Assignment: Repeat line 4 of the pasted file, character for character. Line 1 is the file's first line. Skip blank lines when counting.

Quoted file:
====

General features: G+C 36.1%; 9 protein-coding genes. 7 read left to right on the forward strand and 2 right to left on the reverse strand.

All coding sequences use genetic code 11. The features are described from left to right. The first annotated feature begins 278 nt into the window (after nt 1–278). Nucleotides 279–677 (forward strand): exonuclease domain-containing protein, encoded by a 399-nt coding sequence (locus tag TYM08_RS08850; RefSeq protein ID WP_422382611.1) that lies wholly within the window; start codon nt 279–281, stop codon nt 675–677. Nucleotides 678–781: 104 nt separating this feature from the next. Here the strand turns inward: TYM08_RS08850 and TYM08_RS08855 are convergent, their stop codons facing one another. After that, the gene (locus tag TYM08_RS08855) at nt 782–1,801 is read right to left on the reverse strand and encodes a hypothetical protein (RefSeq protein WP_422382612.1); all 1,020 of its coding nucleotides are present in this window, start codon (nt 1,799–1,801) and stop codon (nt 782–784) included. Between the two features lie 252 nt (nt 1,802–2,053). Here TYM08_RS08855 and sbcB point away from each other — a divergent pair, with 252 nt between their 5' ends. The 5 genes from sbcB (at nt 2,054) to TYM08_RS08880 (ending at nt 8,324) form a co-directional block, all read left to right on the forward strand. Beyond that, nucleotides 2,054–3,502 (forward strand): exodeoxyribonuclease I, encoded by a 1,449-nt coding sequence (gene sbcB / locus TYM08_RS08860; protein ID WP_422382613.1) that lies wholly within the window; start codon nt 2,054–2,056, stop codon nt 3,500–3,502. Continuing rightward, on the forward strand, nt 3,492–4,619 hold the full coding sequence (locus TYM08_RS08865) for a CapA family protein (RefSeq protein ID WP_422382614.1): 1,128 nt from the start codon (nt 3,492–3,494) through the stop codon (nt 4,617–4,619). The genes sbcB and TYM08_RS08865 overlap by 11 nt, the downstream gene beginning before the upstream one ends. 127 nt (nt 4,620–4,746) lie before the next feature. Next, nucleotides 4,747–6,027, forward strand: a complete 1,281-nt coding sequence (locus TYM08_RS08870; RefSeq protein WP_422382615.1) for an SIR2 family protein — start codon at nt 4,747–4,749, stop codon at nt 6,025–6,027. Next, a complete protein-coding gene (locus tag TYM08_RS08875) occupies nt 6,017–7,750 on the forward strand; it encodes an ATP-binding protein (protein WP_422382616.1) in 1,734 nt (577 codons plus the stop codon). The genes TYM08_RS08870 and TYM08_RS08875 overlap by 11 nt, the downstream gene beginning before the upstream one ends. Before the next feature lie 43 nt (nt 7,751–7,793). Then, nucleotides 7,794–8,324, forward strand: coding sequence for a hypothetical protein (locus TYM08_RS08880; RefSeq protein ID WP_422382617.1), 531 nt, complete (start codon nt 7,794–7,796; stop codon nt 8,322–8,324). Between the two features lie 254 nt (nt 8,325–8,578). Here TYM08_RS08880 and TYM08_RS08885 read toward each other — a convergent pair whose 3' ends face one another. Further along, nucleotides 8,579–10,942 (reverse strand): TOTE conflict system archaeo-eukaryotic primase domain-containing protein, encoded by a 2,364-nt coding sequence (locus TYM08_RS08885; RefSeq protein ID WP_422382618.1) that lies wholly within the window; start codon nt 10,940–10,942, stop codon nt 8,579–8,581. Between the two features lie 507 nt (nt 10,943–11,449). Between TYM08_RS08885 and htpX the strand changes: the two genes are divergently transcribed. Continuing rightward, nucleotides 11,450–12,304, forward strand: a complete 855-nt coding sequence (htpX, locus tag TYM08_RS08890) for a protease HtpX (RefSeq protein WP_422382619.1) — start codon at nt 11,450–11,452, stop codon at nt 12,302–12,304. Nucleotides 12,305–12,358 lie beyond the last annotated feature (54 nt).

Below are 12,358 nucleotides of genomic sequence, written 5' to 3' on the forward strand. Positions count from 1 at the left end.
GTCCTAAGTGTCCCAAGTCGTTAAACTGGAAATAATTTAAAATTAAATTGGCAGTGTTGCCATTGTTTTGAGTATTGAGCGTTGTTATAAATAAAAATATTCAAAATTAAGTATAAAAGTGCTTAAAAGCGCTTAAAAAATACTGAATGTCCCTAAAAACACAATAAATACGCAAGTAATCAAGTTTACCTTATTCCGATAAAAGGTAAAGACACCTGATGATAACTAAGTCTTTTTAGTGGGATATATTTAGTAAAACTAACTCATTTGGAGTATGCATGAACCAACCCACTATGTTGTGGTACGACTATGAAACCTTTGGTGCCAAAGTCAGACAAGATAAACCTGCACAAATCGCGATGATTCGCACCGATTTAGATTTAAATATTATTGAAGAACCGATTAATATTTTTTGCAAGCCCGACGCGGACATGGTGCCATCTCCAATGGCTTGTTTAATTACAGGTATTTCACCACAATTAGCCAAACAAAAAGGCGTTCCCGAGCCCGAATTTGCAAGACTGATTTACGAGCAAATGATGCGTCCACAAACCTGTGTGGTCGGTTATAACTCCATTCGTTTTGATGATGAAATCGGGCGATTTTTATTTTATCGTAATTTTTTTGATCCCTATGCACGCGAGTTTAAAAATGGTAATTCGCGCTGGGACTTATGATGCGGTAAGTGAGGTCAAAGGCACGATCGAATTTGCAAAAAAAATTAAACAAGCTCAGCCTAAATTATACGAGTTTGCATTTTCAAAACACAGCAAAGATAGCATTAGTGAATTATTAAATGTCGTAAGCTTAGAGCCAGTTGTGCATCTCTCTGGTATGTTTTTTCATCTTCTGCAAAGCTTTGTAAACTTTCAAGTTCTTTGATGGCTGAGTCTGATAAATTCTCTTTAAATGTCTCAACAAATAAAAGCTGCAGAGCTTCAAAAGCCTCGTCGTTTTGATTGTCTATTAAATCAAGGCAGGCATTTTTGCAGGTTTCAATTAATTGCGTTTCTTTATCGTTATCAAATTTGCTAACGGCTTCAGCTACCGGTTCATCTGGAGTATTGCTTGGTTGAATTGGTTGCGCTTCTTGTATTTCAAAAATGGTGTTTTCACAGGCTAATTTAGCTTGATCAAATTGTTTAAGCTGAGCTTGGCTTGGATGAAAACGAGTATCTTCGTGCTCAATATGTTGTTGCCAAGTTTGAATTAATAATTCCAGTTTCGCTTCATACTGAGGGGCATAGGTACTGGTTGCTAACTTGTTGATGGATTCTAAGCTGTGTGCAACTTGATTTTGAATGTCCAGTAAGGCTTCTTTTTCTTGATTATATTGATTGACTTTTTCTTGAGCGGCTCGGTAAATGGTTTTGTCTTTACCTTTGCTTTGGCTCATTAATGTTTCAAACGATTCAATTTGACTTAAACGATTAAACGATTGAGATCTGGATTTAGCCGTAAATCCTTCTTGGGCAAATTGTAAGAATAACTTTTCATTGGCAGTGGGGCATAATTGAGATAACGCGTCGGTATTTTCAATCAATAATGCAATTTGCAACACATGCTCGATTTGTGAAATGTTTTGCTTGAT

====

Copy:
GTCCTAAGTGTCCCAAGTCGTTAAACTGGAAATAATTTAAAATTAAATTGGCAGTGTTGCCATTGTTTTGAGTATTGAGCGTTGTTATAAATAAAAATATTCAAAATTAAGTATAAAAGTGCTTAAAAGCGCTTAAAAAATACTGAATGTCCCTAAAAACACAATAAATACGCAAGTAATCAAGTTTACCTTATTCCGATAAAAGGTAAAGACACCTGATGATAACTAAGTCTTTTTAGTGGGATATATTTAGTAAAACTAACTCATTTGGAGTATGCATGAACCAACCCACTATGTTGTGGTACGACTATGAAACCTTTGGTGCCAAAGTCAGACAAGATAAACCTGCACAAATCGCGATGATTCGCACCGATTTAGATTTAAATATTATTGAAGAACCGATTAATATTTTTTGCAAGCCCGACGCGGACATGGTGCCATCTCCAATGGCTTGTTTAATTACAGGTATTTCACCACAATTAGCCAAACAAAAAGGCGTTCCCGAGCCCGAATTTGCAAGACTGATTTACGAGCAAATGATGCGTCCACAAACCTGTGTGGTCGGTTATAACTCCATTCGTTTTGATGATGAAATCGGGCGATTTTTATTTTATCGTAATTTTTTTGATCCCTATGCACGCGAGTTTAAAAATGGTAATTCGCGCTGGGACTTATGATGCGGTAAGTGAGGTCAAAGGCACGATCGAATTTGCAAAAAAAATTAAACAAGCTCAGCCTAAATTATACGAGTTTGCATTTTCAAAACACAGCAAAGATAGCATTAGTGAATTATTAAATGTCGTAAGCTTAGAGCCAGTTGTGCATCTCTCTGGTATGTTTTTTCATCTTCTGCAAAGCTTTGTAAACTTTCAAGTTCTTTGATGGCTGAGTCTGATAAATTCTCTTTAAATGTCTCAACAAATAAAAGCTGCAGAGCTTCAAAAGCCTCGTCGTTTTGATTGTCTATTAAATCAAGGCAGGCATTTTTGCAGGTTTCAATTAATTGCGTTTCTTTATCGTTATCAAATTTGCTAACGGCTTCAGCTACCGGTTCATCTGGAGTATTGCTTGGTTGAATTGGTTGCGCTTCTTGTATTTCAAAAATGGTGTTTTCACAGGCTAATTTAGCTTGATCAAATTGTTTAAGCTGAGCTTGGCTTGGATGAAAACGAGTATCTTCGTGCTCAATATGTTGTTGCCAAGTTTGAATTAATAATTCCAGTTTCGCTTCATACTGAGGGGCATAGGTACTGGTTGCTAACTTGTTGATGGATTCTAAGCTGTGTGCAACTTGATTTTGAATGTCCAGTAAGGCTTCTTTTTCTTGATTATATTGATTGACTTTTTCTTGAGCGGCTCGGTAAATGGTTTTGTCTTTACCTTTGCTTTGGCTCATTAATGTTTCAAACGATTCAATTTGACTTAAACGATTAAACGATTGAGATCTGGATTTAGCCGTAAATCCTTCTTGGGCAAATTGTAAGAATAACTTTTCATTGGCAGTGGGGCATAATTGAGATAACGCGTCGGTATTTTCAATCAATAATGCAATTTGCAACACATGCTCGATTTGTGAAATGTTTTGCTTGAT